My whole life has revolved around taking care of the people in my life.
When I was elementary school, my daddy worked 60 miles from home and didn't get home until 6:30 at night. My mama worked away from home as well and often didn't get home until 5:30 or later. When my two brothers and I got off the school bus in the afternoon it was my job to make sure that they did their chores and didn't kill each other before mama and daddy got home. I also started supper every evening. Most evenings it was ready and on the table when mama and daddy walked in the door. This continued until I got married.
Then there was Grace. She had shoulder length blond hair and blue eyes. As I recall, she had light colored freckles across the bridge of her nose. The first day she arrived our teacher introduced her to the class and I was excited that she got to sit by me. By the look on her face I could tell that she was scared. Almost immediately the other kids started making fun of her clothes and shoes. Her clothes were faded and worn and looked different from what the rest of us were wearing. I didn't like it that she was being teased and made fun of. I felt sorry for her and just wanted her to be my friend and to be her friend. By the end of the week, I brought Grace some of my clothes from home to see if she could wear them. I didn't tell my mama. Things just mysteriously disappeared from home. Wherever Grace went at school, I went. We were always together. Grace didn't seem to mind that the other kids made fun of her. She and I were friends and we just told the other kids to "shut up." We ignored them as much as we could and just did our own thing. And then about 2 weeks before school was out in May, she moved. I never saw her again. But I have never forgotten her.
A couple years after I married, we began having children. The first was born and I loved taking care of her. When she was nine months old, we got pregnant with our son. That was an interesting and challenging time - taking care of two babies under the age of two, but it worked out pretty well. At least for the female child anyway. It amazes me that I once ran into a high school friend who told me that she never thought I would have children. I thought that was an odd statement. Children were always in my plan. Someone to love and take care of. Absolutely.
As a teacher working with students everyday I had the opportunity to take care of ten years worth of students. When I first became a teacher I thought that my job was to teach my students the subjects they needed to be successful for the next grade level. Was I ever mistaken. My job became so much more. I took care of making sure my students had school supplies, warm clothes, lunch money, Christmas gifts, and the list goes on and may sound familiar to some of you.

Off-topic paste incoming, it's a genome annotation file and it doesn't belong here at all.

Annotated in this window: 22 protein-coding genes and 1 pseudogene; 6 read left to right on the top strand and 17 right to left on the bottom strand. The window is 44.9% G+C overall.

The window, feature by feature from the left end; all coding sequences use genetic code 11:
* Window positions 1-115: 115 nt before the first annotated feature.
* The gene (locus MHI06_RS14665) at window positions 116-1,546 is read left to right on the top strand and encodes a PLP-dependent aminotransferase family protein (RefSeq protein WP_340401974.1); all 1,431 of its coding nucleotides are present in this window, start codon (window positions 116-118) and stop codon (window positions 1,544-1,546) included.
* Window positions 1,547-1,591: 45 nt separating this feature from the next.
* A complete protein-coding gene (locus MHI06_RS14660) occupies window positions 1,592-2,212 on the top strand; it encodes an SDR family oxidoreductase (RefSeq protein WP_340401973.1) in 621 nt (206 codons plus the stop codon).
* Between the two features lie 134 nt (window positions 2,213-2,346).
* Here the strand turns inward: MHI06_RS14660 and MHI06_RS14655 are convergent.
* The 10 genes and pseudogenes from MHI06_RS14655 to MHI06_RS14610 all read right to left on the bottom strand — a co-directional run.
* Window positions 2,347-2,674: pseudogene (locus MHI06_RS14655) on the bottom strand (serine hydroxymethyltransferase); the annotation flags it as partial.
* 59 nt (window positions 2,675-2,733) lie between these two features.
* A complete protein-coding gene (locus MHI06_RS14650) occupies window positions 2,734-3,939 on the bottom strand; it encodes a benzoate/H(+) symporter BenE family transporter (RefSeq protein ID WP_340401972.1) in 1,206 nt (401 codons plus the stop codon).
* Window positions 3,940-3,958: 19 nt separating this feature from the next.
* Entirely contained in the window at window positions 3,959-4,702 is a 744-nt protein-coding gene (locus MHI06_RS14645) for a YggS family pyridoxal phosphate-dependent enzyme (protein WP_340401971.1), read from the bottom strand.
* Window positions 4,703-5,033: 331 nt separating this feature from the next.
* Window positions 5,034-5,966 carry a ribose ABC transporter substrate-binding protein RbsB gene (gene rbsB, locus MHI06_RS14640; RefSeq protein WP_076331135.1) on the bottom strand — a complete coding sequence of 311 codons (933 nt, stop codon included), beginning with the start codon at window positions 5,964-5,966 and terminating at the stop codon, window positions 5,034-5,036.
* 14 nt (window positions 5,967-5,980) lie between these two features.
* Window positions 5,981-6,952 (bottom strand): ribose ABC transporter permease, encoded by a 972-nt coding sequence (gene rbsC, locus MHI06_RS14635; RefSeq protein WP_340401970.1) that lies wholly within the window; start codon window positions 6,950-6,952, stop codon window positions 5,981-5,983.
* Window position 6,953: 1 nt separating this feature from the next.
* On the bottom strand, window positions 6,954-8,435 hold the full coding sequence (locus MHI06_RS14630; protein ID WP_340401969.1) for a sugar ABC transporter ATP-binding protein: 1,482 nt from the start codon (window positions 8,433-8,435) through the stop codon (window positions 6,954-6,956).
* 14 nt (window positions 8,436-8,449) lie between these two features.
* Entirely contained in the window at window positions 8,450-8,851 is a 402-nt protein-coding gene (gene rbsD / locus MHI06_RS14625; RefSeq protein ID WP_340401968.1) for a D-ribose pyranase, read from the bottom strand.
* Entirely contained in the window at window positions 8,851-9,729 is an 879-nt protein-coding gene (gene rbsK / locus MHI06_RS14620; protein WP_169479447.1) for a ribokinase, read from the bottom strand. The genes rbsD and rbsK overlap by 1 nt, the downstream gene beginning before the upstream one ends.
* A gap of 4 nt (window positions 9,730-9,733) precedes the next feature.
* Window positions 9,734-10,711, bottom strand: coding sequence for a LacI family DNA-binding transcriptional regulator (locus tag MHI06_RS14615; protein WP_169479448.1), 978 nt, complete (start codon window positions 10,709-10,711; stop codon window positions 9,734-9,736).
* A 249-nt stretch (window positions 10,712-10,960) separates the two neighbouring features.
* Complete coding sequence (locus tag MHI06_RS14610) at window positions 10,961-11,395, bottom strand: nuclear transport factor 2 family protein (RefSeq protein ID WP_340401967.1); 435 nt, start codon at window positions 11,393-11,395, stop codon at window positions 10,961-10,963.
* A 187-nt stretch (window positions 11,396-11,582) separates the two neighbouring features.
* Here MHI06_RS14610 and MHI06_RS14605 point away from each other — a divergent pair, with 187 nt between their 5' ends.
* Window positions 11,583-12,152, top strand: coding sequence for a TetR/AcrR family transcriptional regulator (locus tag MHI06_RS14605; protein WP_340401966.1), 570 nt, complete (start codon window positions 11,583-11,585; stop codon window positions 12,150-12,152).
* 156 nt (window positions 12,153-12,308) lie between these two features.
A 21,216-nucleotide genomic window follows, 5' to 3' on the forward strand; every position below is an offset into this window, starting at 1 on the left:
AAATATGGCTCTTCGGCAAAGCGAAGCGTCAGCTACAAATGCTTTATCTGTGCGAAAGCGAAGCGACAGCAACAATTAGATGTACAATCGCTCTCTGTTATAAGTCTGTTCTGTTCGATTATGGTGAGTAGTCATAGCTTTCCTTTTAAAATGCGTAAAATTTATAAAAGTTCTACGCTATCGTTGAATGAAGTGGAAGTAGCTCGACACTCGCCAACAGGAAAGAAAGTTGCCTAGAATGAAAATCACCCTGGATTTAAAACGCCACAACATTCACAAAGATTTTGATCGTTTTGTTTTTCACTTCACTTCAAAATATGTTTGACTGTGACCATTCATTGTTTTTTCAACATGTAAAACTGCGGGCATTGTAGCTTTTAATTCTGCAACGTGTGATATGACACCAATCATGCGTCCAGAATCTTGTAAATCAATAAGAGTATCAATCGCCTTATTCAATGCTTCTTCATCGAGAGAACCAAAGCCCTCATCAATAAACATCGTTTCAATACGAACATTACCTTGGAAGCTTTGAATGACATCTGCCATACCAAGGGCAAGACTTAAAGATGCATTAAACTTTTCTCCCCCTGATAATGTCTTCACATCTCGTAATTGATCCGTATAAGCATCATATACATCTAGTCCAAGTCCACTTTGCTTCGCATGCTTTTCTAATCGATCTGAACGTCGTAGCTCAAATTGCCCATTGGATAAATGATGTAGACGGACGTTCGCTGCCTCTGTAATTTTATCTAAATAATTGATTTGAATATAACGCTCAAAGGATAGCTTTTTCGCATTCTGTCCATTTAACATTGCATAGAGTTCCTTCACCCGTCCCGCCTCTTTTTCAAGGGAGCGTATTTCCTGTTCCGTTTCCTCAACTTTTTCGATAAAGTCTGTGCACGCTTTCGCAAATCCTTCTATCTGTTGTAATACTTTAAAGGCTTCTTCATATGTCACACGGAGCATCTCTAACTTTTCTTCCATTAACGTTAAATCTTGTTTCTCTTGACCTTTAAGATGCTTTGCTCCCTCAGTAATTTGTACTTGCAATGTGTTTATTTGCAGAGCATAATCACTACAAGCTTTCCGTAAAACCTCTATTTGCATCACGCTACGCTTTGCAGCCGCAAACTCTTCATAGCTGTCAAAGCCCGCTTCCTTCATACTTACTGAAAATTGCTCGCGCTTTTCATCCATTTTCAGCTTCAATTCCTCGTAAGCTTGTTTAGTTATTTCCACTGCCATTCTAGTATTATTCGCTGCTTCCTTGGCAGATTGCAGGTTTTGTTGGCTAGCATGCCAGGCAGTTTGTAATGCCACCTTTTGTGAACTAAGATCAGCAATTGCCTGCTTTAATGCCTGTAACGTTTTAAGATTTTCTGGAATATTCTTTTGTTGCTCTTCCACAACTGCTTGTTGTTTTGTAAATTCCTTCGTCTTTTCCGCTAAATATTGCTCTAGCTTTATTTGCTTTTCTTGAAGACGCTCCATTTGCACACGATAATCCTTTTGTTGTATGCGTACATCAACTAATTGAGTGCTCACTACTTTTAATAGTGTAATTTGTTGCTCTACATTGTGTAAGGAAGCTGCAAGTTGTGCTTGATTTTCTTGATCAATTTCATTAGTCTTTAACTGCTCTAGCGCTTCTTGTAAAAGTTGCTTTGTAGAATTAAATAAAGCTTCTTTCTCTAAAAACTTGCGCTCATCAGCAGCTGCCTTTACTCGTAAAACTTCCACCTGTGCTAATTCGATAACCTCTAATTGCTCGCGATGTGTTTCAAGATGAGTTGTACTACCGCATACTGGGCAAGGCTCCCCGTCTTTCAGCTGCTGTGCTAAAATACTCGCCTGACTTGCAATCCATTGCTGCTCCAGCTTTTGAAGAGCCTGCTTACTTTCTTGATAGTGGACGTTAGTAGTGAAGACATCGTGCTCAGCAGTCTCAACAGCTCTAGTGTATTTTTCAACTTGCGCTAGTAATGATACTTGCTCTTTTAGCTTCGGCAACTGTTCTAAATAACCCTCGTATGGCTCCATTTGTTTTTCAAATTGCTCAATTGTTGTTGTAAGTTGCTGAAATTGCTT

As an administrator not much has changed. I often tell parents and students that they may think that the most important thing that I do is to make sure their child gets an education. But it is not. My most important job is to take care of the students and teachers at our school and make sure that they are safe and secure every single day. If they are, then we can get about the business of education. When I originally became an administrator, my goal was to make teachers' jobs easier. I work at that every day. Some days are more successful than others.
The most difficult task that I have had to take care of so far in my life has been to care for my mama when she was dying of cancer. My daddy had died suddenly in April of 1999 and mama got sick. Her doctor diagnosed her with pneumonia, but she just was not improving with medication. My brother checked her out of the hospital, took her to Tulsa and within two days she was diagnosed with stage 4 lung cancer.
God certainly gave me "grace" of a different kind during this time. I simply could not imagine watching my mama slowly die. I even told mama that I didn't think that I could handle being with her when she died. I was mistaken. God gives you grace and strength to do things that you cannot imagine. During the time my mama was ill, I continued teaching in Springdale, but spent every week night with her at her house in West Siloam. Family members took turns staying with her during the day so that she would never be alone. On Friday I would go to my home to see my husband and children, my brother would stay with mama, and I would return on Sunday. We continued this routine for 7 weeks. Four days before she died I had to make the very difficult decision to put her in a nursing home because we could no longer provide the care she needed. But because God gave me grace and strength, I was able to sit with my mama and hold her hand as she passed from this world into the arms of God. I would not have missed that for anything in this world.
I am so thankful for God's grace - both times.